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New World leishmaniasis from Spain
  1. N Tomson1,
  2. R P Symonds2,
  3. A A Moir1,
  4. C H Kendall3,
  5. M J Wiselka4
  1. 1Department of Ear, Nose, and Throat, Leicester Royal Infirmary, Leicester
  2. 2Department of Oncology
  3. 3Department of Histopathology
  4. 4Department of Infectious Diseases
  1. Correspondence to:
 Dr R P Symonds, Department of Oncology, University of Leicester, Leicester Royal Infirmary, Leicester LE1 5WW, UK;


A 69 year old man living in Spain contracted mucocutaneous leishmaniasis involving the nose. The infecting organism was Leishmania infantum, which only rarely causes the New World form of the disease. The source of infection was probably a neighbour's dog. The patient began treatment with liposomal amphotericin B but died of pneumonia two months later.

  • leishmaniasis
  • Spain

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Infection, inflammatory disease, and neoplasia are possible causes of a chronically painful red swollen nose. In Britain neoplasia is the diagnosis most likely to be considered first. (see box 1). Most of the bacterial and fungal causes are rare and usually affect other parts of the body as well as the nasal passages. The same is also true of the protozoal infection leishmaniasis. Involvement of the nose in this disease is extremely rare outside Central and South America.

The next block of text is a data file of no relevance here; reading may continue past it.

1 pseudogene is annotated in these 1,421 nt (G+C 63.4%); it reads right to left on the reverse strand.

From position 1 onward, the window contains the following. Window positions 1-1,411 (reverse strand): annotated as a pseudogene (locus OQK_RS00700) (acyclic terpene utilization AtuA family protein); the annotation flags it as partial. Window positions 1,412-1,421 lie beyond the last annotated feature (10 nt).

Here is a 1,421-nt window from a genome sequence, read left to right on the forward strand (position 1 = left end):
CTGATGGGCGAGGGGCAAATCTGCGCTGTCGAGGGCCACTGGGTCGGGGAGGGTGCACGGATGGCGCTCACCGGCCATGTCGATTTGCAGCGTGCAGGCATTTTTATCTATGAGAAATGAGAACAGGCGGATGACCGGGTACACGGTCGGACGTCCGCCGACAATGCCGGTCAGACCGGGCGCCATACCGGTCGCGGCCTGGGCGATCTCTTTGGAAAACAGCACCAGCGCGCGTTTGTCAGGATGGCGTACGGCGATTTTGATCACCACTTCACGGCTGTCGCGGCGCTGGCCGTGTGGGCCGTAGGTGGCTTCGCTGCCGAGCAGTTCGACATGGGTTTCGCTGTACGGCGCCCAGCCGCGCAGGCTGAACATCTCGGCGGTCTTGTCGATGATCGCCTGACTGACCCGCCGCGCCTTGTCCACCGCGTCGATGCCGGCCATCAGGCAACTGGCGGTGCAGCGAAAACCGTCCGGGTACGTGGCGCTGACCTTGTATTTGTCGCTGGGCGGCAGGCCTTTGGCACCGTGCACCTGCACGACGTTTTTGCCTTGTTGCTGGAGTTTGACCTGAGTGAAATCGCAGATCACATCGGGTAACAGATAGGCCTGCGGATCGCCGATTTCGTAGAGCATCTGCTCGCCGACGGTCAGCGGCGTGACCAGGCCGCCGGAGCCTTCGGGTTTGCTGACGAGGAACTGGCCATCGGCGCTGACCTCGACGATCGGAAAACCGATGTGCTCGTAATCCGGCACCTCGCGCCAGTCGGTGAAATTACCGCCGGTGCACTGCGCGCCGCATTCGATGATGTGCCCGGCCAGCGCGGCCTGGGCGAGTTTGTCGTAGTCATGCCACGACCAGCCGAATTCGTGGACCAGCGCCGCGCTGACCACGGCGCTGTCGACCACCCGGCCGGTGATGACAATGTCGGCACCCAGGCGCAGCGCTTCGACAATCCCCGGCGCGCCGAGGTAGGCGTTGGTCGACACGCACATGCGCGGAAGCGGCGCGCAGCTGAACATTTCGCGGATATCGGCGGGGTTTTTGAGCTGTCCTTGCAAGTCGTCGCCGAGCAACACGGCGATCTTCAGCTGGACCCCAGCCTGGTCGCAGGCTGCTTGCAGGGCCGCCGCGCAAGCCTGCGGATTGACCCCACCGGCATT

Box 1: Cause of chronic painful ulceration of nasal mucosa



  • Rhinoscleroma.

  • Tuberculosis.

  • Leprosy.

  • Syphilis.

  • Actinomycosis.


  • Blastomycosis.

  • Rhinosporidiosis.

  • Phycomycosis.

  • Coccidioidomycosis.


  • Leishmaniasis.



  • NK/T cell lymphoma.

  • (Sarcoma).


  • Wegener's granulomatosis.


A 69 year old British expatriate returned from Malaga in Spain where he had lived for the last five years. He complained of nasal obstruction, crusting with a mucopurulent discharge, pain, hyposmia, and occasional epistaxis. On examination his nose was red and swollen (see fig 1) with granular mucosa in the left nasal vestibule. The nose was very tender preventing further examination. He was apyrexial. Systemic examination did not reveal any further cutaneous lesions, enlarged lymph nodes, or hepatosplenomegaly. Similarly the full blood count, urea and electrolytes, liver function tests, and chest radiograph were within normal limits.

Figure 1

Nasal lesion before treatment.

Computed tomography of the paranasal sinuses showed only mucosal hypertrophy with a possible soft tissue mass in the inferior part of the nasal septum but no evidence of bony destruction. Cultures of a nasal swab grew Staphylococcus aureus and oral flucloxacillin was prescribed.

An examination under anaesthetic showed no discrete mass but a biopsy of the nasal septum revealed inflammatory cells, macrophages, and mature B and T lymphocytes. Many of the macrophages contained intracytoplasmic parasites which on staining with Giemsa were identified as amastigotes of Leishmania spp (fig 2). Using polymerase chain reaction amplification the infecting organism was identified as Leishmania infantum. The serum leishmania direct agglutination test, agglutination, and K-39 antibody tests were negative. Bone marrow aspirate and trephine showed no evidence of any dissemination of leishmaniasis.

Figure 2

Histology of nasal lesion showing swollen macrophages containing numerous leishmania amastigotes; Giemsa stain (original magnification × 1000).

At this point the patient discovered his neighbour's dog (in Malaga) was suffering from leishmaniasis and the veterinary surgeon treating the animal confirmed that canine infection with leishmania was very common in Malaga.